Another issue this has raised is how we as deaf people treat our Deaf leaders. We as a community are too ready to criticize and tear them down. This has been a recurring issue for me in 2006, what with a local movement and other leadership situations. The Gallaudet presidency, however, has nationwide ramifications and it has invited comment from people all over the country. The websites and listservs where people are allowed to comment shine a bright light on how we can be our own worst enemy. Some of the comments are horribly cruel, as well as downright unnecessary. This is at the root of the problem this community has in finding qualified Deaf leaders to lead our agencies, schools, and organizations. Who wants to subject themselves to this type of intense criticism by people we socialize with, work with, and know on a personal level? Stern’s children have been dragged through the mud. Weiner’s ability to lead is being severely criticized and someone likened him to an affable puppy, which is a huge affront. Fraternity affiliations have become an issue. Fernandes’ appearance has been gleefully described by a few of her detractors. And that’s only the tip of the iceberg. Some people are upset at who made it into the final three and who didn’t, but they are resorting to very personal attacks on these three, which is totally uncalled for. Sadly, this is part of a larger pattern in this community whenever Deaf people apply for leadership positions.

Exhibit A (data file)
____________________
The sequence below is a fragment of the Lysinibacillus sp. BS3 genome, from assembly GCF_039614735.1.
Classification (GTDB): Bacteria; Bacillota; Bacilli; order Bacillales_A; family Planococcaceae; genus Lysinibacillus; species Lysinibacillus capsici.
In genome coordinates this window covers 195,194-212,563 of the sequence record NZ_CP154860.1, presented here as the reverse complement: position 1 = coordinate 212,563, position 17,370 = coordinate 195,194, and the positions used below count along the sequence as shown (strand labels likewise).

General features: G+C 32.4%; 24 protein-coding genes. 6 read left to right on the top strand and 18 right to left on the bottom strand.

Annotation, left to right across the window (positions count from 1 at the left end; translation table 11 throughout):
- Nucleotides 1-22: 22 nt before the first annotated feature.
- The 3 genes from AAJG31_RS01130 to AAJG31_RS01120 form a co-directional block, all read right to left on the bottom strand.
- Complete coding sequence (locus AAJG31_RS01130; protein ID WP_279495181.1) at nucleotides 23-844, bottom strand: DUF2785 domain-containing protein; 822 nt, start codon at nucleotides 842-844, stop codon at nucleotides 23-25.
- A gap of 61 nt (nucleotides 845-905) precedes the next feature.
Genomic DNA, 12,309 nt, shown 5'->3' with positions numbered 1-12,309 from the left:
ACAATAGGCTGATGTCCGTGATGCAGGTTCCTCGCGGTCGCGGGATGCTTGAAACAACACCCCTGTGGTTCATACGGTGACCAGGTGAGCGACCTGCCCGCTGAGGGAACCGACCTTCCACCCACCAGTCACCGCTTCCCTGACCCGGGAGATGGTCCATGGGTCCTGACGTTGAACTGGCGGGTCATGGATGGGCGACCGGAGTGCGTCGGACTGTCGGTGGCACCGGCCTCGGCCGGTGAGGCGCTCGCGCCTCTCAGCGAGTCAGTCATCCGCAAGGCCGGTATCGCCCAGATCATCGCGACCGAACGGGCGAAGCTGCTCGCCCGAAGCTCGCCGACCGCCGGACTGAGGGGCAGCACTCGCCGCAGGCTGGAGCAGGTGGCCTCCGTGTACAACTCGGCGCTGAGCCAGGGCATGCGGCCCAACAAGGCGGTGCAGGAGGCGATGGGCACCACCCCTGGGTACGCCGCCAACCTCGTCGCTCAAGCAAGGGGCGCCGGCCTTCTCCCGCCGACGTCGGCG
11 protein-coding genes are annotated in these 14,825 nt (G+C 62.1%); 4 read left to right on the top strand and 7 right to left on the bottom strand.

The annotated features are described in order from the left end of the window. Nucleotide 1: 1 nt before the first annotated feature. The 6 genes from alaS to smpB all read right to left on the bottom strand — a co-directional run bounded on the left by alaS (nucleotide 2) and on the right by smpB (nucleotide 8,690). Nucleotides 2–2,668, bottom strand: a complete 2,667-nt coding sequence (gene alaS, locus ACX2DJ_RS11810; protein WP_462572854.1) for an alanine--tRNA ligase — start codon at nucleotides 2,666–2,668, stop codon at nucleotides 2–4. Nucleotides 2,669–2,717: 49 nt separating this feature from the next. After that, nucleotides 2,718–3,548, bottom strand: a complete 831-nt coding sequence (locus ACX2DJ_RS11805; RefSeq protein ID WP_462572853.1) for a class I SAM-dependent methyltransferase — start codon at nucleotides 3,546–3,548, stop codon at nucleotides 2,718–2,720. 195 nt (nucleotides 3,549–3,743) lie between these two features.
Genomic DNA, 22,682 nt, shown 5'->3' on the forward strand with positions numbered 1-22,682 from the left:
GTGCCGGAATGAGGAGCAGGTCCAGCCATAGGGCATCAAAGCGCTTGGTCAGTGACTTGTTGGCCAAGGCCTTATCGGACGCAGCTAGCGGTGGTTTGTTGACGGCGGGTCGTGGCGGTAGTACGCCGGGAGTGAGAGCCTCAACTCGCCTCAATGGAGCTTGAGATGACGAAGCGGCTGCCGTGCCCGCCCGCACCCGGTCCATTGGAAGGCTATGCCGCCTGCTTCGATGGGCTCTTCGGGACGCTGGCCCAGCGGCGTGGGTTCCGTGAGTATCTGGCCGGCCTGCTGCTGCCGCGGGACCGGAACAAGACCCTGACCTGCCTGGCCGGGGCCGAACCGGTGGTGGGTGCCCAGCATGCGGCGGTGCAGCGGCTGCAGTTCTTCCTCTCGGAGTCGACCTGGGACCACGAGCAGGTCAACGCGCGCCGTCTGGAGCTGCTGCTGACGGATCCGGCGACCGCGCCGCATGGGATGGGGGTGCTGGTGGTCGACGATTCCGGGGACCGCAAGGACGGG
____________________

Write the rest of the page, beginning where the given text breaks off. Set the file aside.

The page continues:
This situation has caused some people to raise the ugly “R” word - racism. There appear to be many Deaf people of color who are convinced that Glenn Anderson’s absence from the short list reeks of racism, even though there is no evidence that bears this out, other than his non-presence. In fact, there is circumstantial evidence to the contrary, though it is, admittedly, quite flimsy. There are snippets floating around that Anderson has health problems, along with heated denials of any such health problems. Thus, the potential for Anderson’s health as a factor in derailing his presidential hopes *may* exist. Another may be his age. There’s a rumor going around that a committee member said he was excluded because he’s too old, but this has not been substantiated in any way. On GallyNet right now, if one doesn’t support Anderson, one is being called racist, no matter how thoughtful and well reasoned one’s response is. People have brought up his signing as an issue and a possible reason why he was not selected as a finalist. Since clear communication skills are crucial for a job of this type, this could be one factor among other unknowns that worked against Anderson. But if anyone dares to say so on this listserv, they are charged with holding signers to a white standard of signing and dismissing people of color. In fact, there is a serious movement at Gallaudet to get Anderson included on the list of finalists, based on the need for diversity. Since I grew up in the wonderfully colorful Bay Area, I’m all for diversity and I look forward to the nation’s first president of color, no matter what minority color it is. As a member of a minority, I’m all for support and promotion of people that are not white Protestant males. As a proud Deaf person, I am in awe of Anderson’s impressive list of contributions to our community and gladly concede that on paper he goes beyond meeting all the requirements